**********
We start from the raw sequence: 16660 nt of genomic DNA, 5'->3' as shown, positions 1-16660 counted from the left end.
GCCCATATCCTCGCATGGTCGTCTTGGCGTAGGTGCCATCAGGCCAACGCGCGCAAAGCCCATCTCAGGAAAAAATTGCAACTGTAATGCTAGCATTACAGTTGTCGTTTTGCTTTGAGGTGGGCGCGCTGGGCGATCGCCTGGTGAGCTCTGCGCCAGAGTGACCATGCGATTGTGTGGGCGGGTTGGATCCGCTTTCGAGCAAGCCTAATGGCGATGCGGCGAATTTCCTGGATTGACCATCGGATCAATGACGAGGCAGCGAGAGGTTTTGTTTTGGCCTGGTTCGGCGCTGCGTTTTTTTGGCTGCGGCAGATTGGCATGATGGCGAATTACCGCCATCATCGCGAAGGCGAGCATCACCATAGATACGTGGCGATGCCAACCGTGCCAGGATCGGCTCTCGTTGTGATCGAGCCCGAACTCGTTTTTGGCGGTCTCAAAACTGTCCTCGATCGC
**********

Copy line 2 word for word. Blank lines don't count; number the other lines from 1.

GCCCATATCCTCGCATGGTCGTCTTGGCGTAGGTGCCATCAGGCCAACGCGCGCAAAGCCCATCTCAGGAAAAAATTGCAACTGTAATGCTAGCATTACAGTTGTCGTTTTGCTTTGAGGTGGGCGCGCTGGGCGATCGCCTGGTGAGCTCTGCGCCAGAGTGACCATGCGATTGTGTGGGCGGGTTGGATCCGCTTTCGAGCAAGCCTAATGGCGATGCGGCGAATTTCCTGGATTGACCATCGGATCAATGACGAGGCAGCGAGAGGTTTTGTTTTGGCCTGGTTCGGCGCTGCGTTTTTTTGGCTGCGGCAGATTGGCATGATGGCGAATTACCGCCATCATCGCGAAGGCGAGCATCACCATAGATACGTGGCGATGCCAACCGTGCCAGGATCGGCTCTCGTTGTGATCGAGCCCGAACTCGTTTTTGGCGGTCTCAAAACTGTCCTCGATCGC